ALBUM REVIEW: Frank Carter & The Rattlesnakes – Modern Ruin

Image Source: Dying Scene

Frank Carter, who was the part of the British hardcore band Gallows until 2011, when he left due to some disagreements over the stylistic direction of further creative work of the band and left to float freely with his new band Pure Love, which played less aggressive, moderately hooligan rock music. That project has since exhausted itself, and now Frank is at the head of Frank Carter & The Rattlesnakes

In 2015, The Rattlesnakes’ debut album Blossom dropped, and became an instant hit. It was a blistering slab of heavy blues, punk and hardcore, supported by a ruthless, raw sound. Their new album Modern Ruin was set to be released on January 27, 2017, but it ended up coming out 7 days early.

In one interview with Annie Mac, Carter said their new disk is “about human relationships and how they affect us.” The album was mixed by Catherine Marks (Foals/Wolf Alice) and recorded by Thomas Mitchener, the band’s former touring bassist. Released via International Death Cult/Kobalt Label Services, the album consists of 12 tracks and the borrowings from both Carter’s hardcore and alternative rock past are evident throughout.

The first two things that attract attention in the album are the slick, silky production, which reminds about the brass tacks sound of the previous release, and the disk’s heavy thirst for catchy melodic hooks and indie-rock riffs, which are afforded some extra bite by the instrumentation. This is Frank Carter as we’ve never seen him before. The opening track “Bluebelle“ proves that Frank has really entered a new level of musicianship. Here we perceive Frank as a man singing to someone lost, complaining about his broken promises.

The tempo changes with ‘Lullaby’ and ‘Wild Flowers’, and here Carter’s alternative rock sensibilities are more evident. These tracks represent a real variance in the sound of the whole album. In ‘Acid Veins’ this alternative rock route with floaty guitar lines is also noticeable, although it is diversified with breakdowns in the chorus.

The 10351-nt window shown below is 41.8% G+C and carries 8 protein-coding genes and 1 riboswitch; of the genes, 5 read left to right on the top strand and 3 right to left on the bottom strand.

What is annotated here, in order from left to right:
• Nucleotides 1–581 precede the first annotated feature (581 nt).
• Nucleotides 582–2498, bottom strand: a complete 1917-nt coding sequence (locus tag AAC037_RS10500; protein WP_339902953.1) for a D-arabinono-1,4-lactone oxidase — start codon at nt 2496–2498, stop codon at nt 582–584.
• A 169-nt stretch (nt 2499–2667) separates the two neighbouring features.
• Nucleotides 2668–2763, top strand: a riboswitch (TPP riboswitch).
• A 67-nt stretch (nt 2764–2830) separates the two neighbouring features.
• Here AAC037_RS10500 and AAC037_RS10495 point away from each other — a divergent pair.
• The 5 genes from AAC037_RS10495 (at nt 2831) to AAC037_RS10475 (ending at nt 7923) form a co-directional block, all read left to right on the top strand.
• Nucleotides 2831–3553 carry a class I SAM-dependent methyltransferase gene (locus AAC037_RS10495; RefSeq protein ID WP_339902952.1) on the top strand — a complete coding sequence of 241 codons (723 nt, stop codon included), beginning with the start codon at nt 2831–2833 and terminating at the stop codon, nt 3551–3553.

The shortest track on the album – ‘Jackals’ is a combination of two main sounds of the disk, intertwining between alternative and hardcore rock. With the track ‘Thunder’, Carter returns to the alternative rock style again. According to Frank, ‘Modern Ruin’ is the “only hardcore song on the whole record, but it’s the defining hardcore song of a generation, I hope.” The closing track ‘Neon Rust’ embodies the duality of the album. This song is the opposite of the first tracks, as Carter’s weeping vocals sound less certain here.

Modern Ruin is something that combines a little from every point of Frank Carter’s career. It’s evident from his ‘Bluebelle’ that we’re not in Orchestra of Wolves territory any more, while the fuzzy, misty ‘Lullaby’ could have sat alongside ‘Beach of Diamonds’ or ‘The Handsome Devil Club’ on Pure Love’s album. With Modern Ruin it becomes evident that the band have tried to please everyone, ensuring the record is cohesive and has a naturally engaging flow to it. However, whichever way Frank Carter & The Rattlesnakes take it, their new release proves to be very good indeed.

Frank Carter & The Rattlesnakes are touring in the spring, pick up tickets here, and download Modern Ruin here.

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